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And now some good thing about the CWG. There are people who believe in national pride and this one is a good example of the same. Surprisingly its associated with the CWG 2010!

Commonwealth Games has been embroiled in controversies with fresh allegations leveled against the organising Committee everyday. Some heads have rolled in the wake of damning allegations against hiring the services at exorbitant costs or using the services of little known firms. But this one deal that the organising committee made that it cannot be faulted for. The bid for manufacturing mementoes of the Games mascot for distribution among the participants was abysmally low, almost a third of the next lowest.

But then, for 63-year old Abninder Singh Grewal, a sense of national pride in being a part of Commonwealth Games was far more important than making money. So, the artist, who is engaged in making designer artifacts at Mohali adjoining Chandigarh, quoted a ridiculously low price for making miniature models of Shera, the mascot of the Commonwealth Games 2010 beginning in Delhi in October.

However, Grewal is relishing the challenge. He says, “I quoted a low price
because I just wanted to get the order. The consideration of profit and loss was secondary. I am proud that I have got the chance to contribute in a small way to this grand event being hosted by India.”

When Grewal quoted a price of Rs 650 per piece for the model which would be presented as a memento to the VIPs and top officials from various countries visiting the Commonwealth Games, the officials from the purchasing committing of the CWG were aghast. The next minimum price quoted by another firm was Rs 1,850.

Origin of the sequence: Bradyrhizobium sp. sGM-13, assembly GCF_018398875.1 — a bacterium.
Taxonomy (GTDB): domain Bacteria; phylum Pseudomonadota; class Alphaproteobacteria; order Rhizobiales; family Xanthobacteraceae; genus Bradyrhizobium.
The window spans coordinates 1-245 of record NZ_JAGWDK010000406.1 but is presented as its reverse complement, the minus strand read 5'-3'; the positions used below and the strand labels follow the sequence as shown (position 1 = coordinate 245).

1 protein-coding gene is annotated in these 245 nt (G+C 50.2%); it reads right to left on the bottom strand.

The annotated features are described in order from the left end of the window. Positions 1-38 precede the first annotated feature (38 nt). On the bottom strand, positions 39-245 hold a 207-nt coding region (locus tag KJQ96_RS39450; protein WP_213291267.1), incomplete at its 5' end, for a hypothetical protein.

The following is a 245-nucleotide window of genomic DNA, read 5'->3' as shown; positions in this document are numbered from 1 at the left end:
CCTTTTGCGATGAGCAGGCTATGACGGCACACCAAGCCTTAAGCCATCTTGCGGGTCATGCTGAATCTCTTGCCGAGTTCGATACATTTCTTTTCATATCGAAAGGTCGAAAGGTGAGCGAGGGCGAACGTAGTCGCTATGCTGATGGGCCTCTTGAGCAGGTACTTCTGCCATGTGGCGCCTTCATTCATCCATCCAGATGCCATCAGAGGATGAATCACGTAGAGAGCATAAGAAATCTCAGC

“They were incredulous and sought assurance whether I would be able to
deliver at such a low price. I simply asked them to believe in me,” says Grewal who got the order through his liaison with Phulkari, the Punjab government’s handicrafts and handlooms emporium which stocks Grewal’s creations.

However, Grewal is intrigued by the small number of Shera models ordered to be made when thousands of athletes, officials and tourists would be coming to Delhi and would like to be presented with or purchase a Shera model. “Perhaps the
organisers realise there is no time left to place a huge order at such short notice,” he reasons.

For an artist, it has been a long and tortuous journey for Grewal who fought childhood debility that kept him bed-ridden for three years. “At that time I was 14. That is when I started painting and developed a key eye for art. There was nothing else I could do,” says Grewal who was once sarpanch of his native village, Nakoke in Patiala district.

He started making sculptures of women, Sikh personalities and motifs depicting Punjabi culture. However, fame came to him very late in life when he had almost decided to wind up his art workshop.

His creations are mostly in black stone (granite) or white marble. Now, he is engaged in making statues of decorated soldiers to be installed at war memorials. His sculptures of freedom fighters and deceased Punjab politicians are installed at traffic junctions in various cities of Punjab. But it is with Shera that Grewal has found a new identity.

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